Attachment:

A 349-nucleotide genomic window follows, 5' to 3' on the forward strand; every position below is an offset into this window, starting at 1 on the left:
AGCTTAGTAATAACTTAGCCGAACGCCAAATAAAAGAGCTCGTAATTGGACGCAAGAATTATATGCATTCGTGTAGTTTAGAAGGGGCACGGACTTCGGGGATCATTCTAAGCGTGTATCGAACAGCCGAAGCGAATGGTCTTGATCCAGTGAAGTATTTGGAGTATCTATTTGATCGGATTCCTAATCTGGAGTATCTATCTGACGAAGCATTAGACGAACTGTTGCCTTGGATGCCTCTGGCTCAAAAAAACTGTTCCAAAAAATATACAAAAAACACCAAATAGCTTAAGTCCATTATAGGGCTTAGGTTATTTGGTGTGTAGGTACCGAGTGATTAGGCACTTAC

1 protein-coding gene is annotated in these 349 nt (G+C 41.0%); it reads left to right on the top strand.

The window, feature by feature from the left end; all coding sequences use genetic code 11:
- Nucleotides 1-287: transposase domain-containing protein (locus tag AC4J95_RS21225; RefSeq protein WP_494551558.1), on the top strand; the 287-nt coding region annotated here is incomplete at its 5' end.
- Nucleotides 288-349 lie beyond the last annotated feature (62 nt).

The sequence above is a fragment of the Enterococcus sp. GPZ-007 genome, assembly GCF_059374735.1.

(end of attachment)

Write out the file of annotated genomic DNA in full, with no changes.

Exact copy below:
A 349-nucleotide genomic window follows, 5' to 3' on the forward strand; every position below is an offset into this window, starting at 1 on the left:
AGCTTAGTAATAACTTAGCCGAACGCCAAATAAAAGAGCTCGTAATTGGACGCAAGAATTATATGCATTCGTGTAGTTTAGAAGGGGCACGGACTTCGGGGATCATTCTAAGCGTGTATCGAACAGCCGAAGCGAATGGTCTTGATCCAGTGAAGTATTTGGAGTATCTATTTGATCGGATTCCTAATCTGGAGTATCTATCTGACGAAGCATTAGACGAACTGTTGCCTTGGATGCCTCTGGCTCAAAAAAACTGTTCCAAAAAATATACAAAAAACACCAAATAGCTTAAGTCCATTATAGGGCTTAGGTTATTTGGTGTGTAGGTACCGAGTGATTAGGCACTTAC

1 protein-coding gene is annotated in these 349 nt (G+C 41.0%); it reads left to right on the top strand.

The window, feature by feature from the left end; all coding sequences use genetic code 11:
- Nucleotides 1-287: transposase domain-containing protein (locus tag AC4J95_RS21225; RefSeq protein WP_494551558.1), on the top strand; the 287-nt coding region annotated here is incomplete at its 5' end.
- Nucleotides 288-349 lie beyond the last annotated feature (62 nt).

The sequence above is a fragment of the Enterococcus sp. GPZ-007 genome, assembly GCF_059374735.1.